Opinion

A New Possible Lead in Isabella Stewart Gardner Museum Theft [UPDATED]

Some of the works stolen from the Stewart Gardner Museum include (clockwise from left), Vermeer’s "The Concert" (1658–1660), Rembrandt’s only seascape, "Storm on the Sea of Galilee (1633), and Edouard Manet’s "Chez Tortoni" (1878–1880) (images courtesy Isabella Stewart Gardner Museum via Hartford Courant)

The Hartford Courant reports that one of the world’s great unsolved art thefts may have a new lead. In 1990, two men posing as Boston police officers wandered the halls of the Isabella Stewart Gardner Museum in Boston and stole 13 works, included three Rembrandts, five Degas drawings and works by Vermeer and Manet. And now this from Manchester, Connecticut:

Authorities suspect Gentile, 75, has information about the irreplaceable art that vanished in a sensational theft from Boston’s Isabella Stewart Gardner Museum 22 years ago. Weapons charges were filed against him last month, but he has not been charged in the art heist, and his attorney said he knows nothing about it.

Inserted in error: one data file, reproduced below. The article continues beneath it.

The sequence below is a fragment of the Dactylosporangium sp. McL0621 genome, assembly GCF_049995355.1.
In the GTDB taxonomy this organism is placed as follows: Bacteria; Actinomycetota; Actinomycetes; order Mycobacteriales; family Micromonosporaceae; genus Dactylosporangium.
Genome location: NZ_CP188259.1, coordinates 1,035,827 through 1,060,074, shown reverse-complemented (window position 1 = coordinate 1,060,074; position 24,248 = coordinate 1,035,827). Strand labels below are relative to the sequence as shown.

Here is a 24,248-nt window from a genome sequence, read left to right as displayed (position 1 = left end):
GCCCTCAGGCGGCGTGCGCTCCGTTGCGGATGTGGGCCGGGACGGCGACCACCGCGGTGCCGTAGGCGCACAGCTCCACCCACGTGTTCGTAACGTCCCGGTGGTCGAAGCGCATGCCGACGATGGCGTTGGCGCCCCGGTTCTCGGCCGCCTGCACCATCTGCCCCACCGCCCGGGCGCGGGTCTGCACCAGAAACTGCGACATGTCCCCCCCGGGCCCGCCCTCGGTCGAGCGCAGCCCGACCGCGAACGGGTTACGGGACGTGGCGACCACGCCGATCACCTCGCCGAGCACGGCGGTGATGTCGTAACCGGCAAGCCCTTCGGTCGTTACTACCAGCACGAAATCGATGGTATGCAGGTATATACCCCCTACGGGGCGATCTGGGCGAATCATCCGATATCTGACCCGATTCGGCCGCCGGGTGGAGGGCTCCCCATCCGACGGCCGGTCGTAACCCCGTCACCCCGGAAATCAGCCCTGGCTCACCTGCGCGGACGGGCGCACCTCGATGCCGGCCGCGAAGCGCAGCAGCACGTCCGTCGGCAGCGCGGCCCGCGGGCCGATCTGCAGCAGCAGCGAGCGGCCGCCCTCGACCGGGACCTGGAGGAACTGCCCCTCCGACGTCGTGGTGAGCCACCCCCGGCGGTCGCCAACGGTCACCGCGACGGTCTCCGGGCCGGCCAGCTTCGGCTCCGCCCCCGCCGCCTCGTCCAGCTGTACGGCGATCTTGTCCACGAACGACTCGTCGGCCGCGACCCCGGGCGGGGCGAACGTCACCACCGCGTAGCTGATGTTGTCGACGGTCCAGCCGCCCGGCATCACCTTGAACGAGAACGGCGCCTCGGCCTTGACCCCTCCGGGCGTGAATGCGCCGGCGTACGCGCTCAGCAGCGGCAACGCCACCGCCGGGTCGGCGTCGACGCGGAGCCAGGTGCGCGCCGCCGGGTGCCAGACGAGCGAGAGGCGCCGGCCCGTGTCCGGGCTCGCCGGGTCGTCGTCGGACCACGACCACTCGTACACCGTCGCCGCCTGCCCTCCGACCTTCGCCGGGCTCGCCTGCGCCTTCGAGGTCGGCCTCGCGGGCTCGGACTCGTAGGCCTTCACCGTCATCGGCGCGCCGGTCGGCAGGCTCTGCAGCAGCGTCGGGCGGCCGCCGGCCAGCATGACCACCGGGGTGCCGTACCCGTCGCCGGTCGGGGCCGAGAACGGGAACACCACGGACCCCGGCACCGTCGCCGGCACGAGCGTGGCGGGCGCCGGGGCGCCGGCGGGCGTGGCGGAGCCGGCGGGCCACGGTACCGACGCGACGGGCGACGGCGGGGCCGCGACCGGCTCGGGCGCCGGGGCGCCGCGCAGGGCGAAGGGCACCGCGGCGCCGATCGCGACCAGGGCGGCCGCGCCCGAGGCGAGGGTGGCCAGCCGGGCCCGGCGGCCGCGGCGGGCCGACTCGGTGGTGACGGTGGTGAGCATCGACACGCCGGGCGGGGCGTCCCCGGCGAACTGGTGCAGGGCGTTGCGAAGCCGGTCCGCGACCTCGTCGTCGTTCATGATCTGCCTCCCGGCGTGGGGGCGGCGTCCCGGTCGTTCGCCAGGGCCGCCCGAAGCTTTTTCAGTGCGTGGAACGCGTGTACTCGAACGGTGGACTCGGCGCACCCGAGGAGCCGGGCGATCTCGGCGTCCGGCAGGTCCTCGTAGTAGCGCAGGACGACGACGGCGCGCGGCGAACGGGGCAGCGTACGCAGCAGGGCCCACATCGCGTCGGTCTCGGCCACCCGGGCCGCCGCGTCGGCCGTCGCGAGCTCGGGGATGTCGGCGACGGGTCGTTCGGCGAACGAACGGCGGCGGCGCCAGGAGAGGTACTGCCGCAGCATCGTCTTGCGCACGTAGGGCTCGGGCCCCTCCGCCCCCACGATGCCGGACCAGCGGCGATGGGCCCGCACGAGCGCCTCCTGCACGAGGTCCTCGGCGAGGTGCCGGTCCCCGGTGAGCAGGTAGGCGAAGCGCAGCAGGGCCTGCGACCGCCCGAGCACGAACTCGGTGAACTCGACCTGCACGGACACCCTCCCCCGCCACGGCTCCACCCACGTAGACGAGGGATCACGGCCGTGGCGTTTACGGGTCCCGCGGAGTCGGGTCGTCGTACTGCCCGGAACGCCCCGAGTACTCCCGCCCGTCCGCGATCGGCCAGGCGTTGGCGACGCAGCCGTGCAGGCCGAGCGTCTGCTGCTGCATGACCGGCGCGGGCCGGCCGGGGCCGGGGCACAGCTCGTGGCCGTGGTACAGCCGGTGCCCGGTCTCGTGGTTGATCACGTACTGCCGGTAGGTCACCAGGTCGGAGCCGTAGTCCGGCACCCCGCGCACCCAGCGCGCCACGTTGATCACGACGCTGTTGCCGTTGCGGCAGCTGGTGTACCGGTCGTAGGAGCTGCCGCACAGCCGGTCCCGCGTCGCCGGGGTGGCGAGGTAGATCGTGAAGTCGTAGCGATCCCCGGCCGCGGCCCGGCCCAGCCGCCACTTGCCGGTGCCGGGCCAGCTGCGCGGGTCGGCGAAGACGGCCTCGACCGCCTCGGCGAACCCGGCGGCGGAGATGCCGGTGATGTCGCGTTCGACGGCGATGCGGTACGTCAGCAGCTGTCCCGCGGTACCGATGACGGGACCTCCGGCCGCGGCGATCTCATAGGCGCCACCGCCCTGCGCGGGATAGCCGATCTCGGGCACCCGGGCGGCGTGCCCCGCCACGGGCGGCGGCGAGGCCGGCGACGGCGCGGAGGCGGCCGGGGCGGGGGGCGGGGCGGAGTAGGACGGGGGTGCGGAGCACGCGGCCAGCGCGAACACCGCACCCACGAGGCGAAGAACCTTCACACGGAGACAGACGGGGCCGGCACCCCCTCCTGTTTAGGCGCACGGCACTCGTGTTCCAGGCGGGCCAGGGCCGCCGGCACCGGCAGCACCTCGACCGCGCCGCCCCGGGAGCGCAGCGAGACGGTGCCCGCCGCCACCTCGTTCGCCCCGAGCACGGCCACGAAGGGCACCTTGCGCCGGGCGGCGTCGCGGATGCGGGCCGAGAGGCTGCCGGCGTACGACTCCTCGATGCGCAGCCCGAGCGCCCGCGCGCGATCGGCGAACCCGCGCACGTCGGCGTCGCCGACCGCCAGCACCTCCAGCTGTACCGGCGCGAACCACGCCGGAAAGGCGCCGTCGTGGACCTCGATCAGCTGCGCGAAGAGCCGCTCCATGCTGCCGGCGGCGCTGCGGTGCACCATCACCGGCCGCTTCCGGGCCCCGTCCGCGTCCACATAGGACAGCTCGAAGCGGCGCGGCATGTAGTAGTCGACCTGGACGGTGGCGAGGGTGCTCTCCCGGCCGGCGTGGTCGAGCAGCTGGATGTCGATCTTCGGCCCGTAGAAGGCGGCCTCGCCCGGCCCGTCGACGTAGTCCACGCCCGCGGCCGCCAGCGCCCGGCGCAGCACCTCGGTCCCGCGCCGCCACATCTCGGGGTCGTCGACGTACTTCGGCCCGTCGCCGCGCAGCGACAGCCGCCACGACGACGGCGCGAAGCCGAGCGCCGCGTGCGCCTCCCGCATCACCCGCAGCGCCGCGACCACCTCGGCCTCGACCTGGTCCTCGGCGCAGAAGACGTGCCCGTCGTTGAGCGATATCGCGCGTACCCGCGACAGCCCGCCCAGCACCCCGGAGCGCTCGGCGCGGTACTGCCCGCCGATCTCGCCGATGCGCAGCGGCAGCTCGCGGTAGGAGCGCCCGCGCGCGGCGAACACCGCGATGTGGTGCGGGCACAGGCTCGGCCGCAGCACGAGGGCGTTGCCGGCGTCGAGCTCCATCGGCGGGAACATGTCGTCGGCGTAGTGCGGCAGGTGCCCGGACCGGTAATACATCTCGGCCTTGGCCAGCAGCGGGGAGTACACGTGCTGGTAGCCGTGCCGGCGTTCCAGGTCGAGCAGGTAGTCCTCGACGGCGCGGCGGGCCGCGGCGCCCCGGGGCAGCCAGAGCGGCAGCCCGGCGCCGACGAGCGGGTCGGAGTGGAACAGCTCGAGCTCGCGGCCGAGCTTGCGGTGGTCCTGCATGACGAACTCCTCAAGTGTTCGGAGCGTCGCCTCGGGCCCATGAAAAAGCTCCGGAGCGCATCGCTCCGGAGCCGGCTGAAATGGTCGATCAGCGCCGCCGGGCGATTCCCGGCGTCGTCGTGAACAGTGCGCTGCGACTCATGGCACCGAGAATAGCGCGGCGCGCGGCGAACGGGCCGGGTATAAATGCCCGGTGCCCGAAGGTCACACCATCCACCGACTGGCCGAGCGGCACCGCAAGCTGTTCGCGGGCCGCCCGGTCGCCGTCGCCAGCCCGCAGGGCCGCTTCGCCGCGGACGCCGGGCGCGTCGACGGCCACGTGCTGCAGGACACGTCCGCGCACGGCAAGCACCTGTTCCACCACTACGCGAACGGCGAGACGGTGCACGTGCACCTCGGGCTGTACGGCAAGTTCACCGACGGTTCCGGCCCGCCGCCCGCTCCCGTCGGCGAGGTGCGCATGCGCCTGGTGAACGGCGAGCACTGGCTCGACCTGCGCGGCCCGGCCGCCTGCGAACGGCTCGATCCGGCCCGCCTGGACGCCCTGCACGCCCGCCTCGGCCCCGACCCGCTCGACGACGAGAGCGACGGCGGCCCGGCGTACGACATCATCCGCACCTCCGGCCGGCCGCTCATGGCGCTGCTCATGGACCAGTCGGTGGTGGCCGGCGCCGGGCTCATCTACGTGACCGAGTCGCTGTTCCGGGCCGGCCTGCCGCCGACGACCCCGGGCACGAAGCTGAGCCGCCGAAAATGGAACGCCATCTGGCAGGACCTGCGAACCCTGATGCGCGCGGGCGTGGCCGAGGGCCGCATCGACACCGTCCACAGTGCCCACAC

UPDATE: The Boston Herald has published a short article on the new possible lead. It’s still unclear if there will be a break in the case but they write the following:

One close associate of the accused gangland serial killer said they’re “sure” the 82-year-old South Boston mobster knows something about what fate befell 13 masterpieces ripped from the Fenway gallery’s walls in 1990, and whose vanishing act has outlasted the 16 years he was one of the FBI’s Most Wanted fugitives.

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